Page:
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The Penelopiad: The Myth of Penelope and…

The Penelopiad: The Myth of Penelope and Odysseus (original 2005; edition 2005)

by Margaret Atwood

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3,9231831,312 (3.6)8 / 437
Title:The Penelopiad: The Myth of Penelope and Odysseus
Authors:Margaret Atwood
Info:Canongate U.S. (2005), Edition: First Edition, Hardcover, 224 pages
Collections:Your library
Tags:12 in 12, Fiction

Work details

The Penelopiad: The Myth of Penelope and Odysseus by Margaret Atwood (2005)

  1. 70
    Lavinia by Ursula K. Le Guin (rarm)
  2. 60
    The Lost Books of The Odyssey: A Novel by Zachary Mason (alalba, jeanned)
    alalba: Both books offer alternative versions of the Odyssey.
  3. 50
    Weight: The Myth of Atlas and Heracles by Jeanette Winterson (nperrin)
  4. 40
    Medea by Christa Wolf (spiphany)
  5. 20
    The Songs of the Kings by Barry Unsworth (smithal)
    smithal: Unsworth has a bitterly satiric, debunking approach to the Illiad story, which readers who enjoyed the Penelopiad should appreciate.
  6. 20
    The Odyssey: A Modern Sequel by Nikos Kazantzakis (SilentInAWay)
    SilentInAWay: Picks up where the Penelopiad leaves off...
  7. 21
    Till We Have Faces by C. S. Lewis (AnnaClaire)
    AnnaClaire: A different author retelling a different myth, but they still seem to fit together nicely.
  8. 32
    Mythology by Edith Hamilton (sibyllacumaea)
  9. 10
    Achilles by Elizabeth Cook (Booksloth)
  10. 10
    Sita's Ramayana by Samhita Arni (eclecticdodo)
    eclecticdodo: both books are retellings of traditional tales, from the woman's perspective, challenging traditional gender roles
  11. 10
    Eine ganz gewöhnliche Ehe. Odysseus und Penelope. Roman by Inge Merkel (spiphany)
  12. 00
    Black Ships by Jo Graham (ryvre)

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English (180)  French (1)  Danish (1)  All languages (182)
Showing 1-5 of 180 (next | show all)
Atwood, writing with equal parts fury and whimsy, tells the story of Penelope's marriage to Odysseus, her wait, his return. Upon his return, her husband instructs Telemachus to kill 12 maids of court, for supposed disloyalty. This incident haunts Penelope and the reader alike. When I read the Odyssey, I completely overlooked this incident. Trust Atwood to call it to my attention. From Penelope's point of view, Odysseus does not come off as a humane adventurer but an irresponsible and brutish cad, small of stature. There goes my last Greek hero. I'd be interested to get Joseph Campbell's take on this retelling. Seance, anyone? ( )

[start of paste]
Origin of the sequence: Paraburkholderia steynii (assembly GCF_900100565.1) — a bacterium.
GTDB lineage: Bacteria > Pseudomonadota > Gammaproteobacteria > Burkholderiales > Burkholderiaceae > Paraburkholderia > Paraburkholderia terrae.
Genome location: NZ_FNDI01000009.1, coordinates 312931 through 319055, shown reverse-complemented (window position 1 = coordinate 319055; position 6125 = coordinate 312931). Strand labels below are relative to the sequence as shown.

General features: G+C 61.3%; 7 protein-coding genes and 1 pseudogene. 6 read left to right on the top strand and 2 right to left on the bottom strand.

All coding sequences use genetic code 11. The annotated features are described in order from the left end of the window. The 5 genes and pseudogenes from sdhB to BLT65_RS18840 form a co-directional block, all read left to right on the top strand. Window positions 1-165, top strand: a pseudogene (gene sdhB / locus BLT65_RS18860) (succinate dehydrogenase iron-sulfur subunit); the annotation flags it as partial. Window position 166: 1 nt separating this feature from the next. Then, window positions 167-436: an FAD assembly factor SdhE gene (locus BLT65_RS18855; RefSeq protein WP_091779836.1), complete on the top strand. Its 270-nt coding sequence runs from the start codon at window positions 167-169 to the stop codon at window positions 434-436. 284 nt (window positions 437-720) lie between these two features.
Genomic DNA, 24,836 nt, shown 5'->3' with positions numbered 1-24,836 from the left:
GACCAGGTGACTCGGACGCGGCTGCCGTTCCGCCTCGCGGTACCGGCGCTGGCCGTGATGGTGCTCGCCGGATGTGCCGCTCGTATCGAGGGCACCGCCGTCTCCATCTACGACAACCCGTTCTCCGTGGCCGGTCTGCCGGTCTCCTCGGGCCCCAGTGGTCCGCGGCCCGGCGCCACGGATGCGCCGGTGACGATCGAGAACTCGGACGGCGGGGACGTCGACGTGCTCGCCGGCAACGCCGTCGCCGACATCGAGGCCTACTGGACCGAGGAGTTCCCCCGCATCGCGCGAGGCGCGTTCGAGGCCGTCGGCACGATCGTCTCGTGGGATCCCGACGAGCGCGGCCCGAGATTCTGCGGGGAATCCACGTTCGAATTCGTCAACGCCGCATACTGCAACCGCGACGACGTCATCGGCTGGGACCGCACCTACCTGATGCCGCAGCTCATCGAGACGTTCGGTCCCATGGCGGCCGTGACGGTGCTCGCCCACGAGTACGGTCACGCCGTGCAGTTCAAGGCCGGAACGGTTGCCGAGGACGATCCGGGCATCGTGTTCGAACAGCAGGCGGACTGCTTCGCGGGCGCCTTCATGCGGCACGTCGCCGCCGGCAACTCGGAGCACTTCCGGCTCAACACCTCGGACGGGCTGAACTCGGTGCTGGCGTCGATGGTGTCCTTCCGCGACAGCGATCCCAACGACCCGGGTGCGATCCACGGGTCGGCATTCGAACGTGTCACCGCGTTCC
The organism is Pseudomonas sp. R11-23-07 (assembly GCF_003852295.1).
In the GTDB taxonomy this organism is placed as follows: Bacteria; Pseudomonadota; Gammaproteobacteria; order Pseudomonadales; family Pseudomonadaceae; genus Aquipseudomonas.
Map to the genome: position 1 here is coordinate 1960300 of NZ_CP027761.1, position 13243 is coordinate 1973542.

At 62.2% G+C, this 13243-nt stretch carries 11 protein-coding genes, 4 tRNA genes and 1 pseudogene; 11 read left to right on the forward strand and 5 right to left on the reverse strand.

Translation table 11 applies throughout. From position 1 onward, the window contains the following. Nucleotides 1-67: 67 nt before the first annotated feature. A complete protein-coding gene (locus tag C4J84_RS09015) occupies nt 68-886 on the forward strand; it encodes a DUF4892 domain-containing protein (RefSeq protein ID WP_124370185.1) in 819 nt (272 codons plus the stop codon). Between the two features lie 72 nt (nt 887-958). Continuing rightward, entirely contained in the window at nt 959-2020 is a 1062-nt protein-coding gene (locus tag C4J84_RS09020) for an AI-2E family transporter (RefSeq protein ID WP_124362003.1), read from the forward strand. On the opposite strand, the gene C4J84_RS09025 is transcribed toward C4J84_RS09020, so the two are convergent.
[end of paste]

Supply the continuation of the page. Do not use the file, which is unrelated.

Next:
deckla | Apr 5, 2016 |
The Odyssey told from a different perspective. Very interesting and enjoyable. I was lucky enough to attend a reading in London by Atwood herself. She is just as mesmerizing as her stories. ( )
  tashlyn88 | Feb 5, 2016 |
A woman's perspective on what happened..."Now that all the others have run out of air, it's my turn to do a little story-making." Sometimes droll, sometimes hysterically funny and sometimes scary - a mythopoesis for our time. My favorite quotes: "...the gods often mumble..." and [about Helen of Troy:] "Why is it that really beautiful people think everyone else in the world exists merely for their amusement?" ( )
  dbsovereign | Jan 26, 2016 |
I was totally floored (in a very good way) by Atwood's recent "dystopian" works: (Oryx and Crake, The Year of the Flood). While I await the next in this series, I thought I'd try another one of her books. This did not disappoint. It is a brilliant parallel story to Homer's "The Odyssey" told from the perspective of his wife, Penelope, as well as a chorus of female servants that you will not soon forget. Besides loving Atwood's writing, I'd like to express my thanks to Canongate for their Myths series, which also includes such titles as The Good Man Jesus and the Scoundrel Christ by Philip Pullman; Lion's Honey (Samson) by David Grossman; and A Short History of Myth by Karen Armstrong. I have enjoyed all these titles and look forward to more. ( )
  bibleblaster | Jan 23, 2016 |